Research Article

Pervasive Externalities at the Population, Consumption, and Environment Nexus

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Science  19 Apr 2013:
Vol. 340, Issue 6130, pp. 324-328
DOI: 10.1126/science.1224664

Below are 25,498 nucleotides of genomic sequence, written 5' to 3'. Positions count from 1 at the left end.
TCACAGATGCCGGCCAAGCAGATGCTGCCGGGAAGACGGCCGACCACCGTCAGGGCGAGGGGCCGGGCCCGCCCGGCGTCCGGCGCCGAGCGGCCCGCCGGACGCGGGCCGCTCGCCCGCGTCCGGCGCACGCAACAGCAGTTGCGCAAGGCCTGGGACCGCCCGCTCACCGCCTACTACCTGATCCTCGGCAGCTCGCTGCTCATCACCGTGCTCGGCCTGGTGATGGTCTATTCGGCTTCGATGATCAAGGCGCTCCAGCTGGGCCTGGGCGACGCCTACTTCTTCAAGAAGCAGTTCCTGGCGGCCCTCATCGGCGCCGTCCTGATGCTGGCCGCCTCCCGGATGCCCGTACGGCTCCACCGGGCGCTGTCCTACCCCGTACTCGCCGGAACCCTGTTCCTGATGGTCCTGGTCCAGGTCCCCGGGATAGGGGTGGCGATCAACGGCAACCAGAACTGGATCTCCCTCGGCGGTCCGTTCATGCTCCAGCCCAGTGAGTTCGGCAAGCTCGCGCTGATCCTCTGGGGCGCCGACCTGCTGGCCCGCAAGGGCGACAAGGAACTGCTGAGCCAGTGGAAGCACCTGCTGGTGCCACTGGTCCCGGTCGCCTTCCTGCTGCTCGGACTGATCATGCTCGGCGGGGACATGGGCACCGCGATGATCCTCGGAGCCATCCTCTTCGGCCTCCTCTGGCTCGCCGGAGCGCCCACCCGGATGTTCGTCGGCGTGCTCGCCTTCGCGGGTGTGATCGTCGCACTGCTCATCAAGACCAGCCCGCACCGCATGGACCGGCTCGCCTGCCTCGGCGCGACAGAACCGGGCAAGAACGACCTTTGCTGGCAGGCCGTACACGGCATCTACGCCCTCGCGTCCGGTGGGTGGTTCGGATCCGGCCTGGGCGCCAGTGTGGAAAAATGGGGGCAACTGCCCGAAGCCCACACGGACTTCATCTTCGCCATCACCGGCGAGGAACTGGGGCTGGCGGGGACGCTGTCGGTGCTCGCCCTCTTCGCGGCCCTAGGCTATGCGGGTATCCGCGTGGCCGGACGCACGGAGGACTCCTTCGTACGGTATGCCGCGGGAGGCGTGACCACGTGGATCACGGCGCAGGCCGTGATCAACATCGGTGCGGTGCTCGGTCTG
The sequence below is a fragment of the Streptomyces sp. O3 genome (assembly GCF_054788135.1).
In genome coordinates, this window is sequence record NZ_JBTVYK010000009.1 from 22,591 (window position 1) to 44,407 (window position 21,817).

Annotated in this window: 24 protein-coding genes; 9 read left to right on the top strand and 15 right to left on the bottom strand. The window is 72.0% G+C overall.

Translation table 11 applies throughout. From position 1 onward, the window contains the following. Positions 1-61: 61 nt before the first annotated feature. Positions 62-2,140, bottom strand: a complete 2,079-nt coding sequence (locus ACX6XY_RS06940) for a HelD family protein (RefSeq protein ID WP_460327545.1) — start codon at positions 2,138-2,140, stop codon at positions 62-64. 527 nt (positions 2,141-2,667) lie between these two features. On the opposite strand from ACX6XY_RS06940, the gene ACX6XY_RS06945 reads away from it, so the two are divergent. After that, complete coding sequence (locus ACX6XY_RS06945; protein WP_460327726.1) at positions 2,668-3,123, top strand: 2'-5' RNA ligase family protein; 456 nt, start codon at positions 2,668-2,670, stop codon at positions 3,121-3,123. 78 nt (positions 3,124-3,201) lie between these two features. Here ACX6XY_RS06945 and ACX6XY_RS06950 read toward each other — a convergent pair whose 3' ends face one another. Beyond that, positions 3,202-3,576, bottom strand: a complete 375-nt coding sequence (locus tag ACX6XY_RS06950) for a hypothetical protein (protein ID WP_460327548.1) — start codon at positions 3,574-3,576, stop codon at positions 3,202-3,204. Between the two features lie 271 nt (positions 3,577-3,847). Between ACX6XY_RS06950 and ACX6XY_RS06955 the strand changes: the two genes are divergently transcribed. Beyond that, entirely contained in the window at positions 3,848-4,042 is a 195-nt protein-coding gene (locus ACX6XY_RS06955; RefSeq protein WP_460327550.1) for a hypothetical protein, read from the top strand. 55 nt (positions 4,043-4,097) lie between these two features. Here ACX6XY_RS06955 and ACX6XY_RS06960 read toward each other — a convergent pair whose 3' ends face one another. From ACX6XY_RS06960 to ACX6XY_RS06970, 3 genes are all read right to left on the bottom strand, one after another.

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A textbook example of an unaccounted-for consequence (externality) of commercial or industrial activity is the production of pollutants where neither the producer nor the buyer bears the cost of using common environmental resources. Dasgupta and Ehrlich (p. 324) offer a theoretical analysis of externalities in two other areas of modern life—human fertility and material consumption. For example, when fertility decline lags mortality decline, the consequence could be environmental crash, the likelihood of which is greater if the environmental effects of consumption or population growth are external to the market.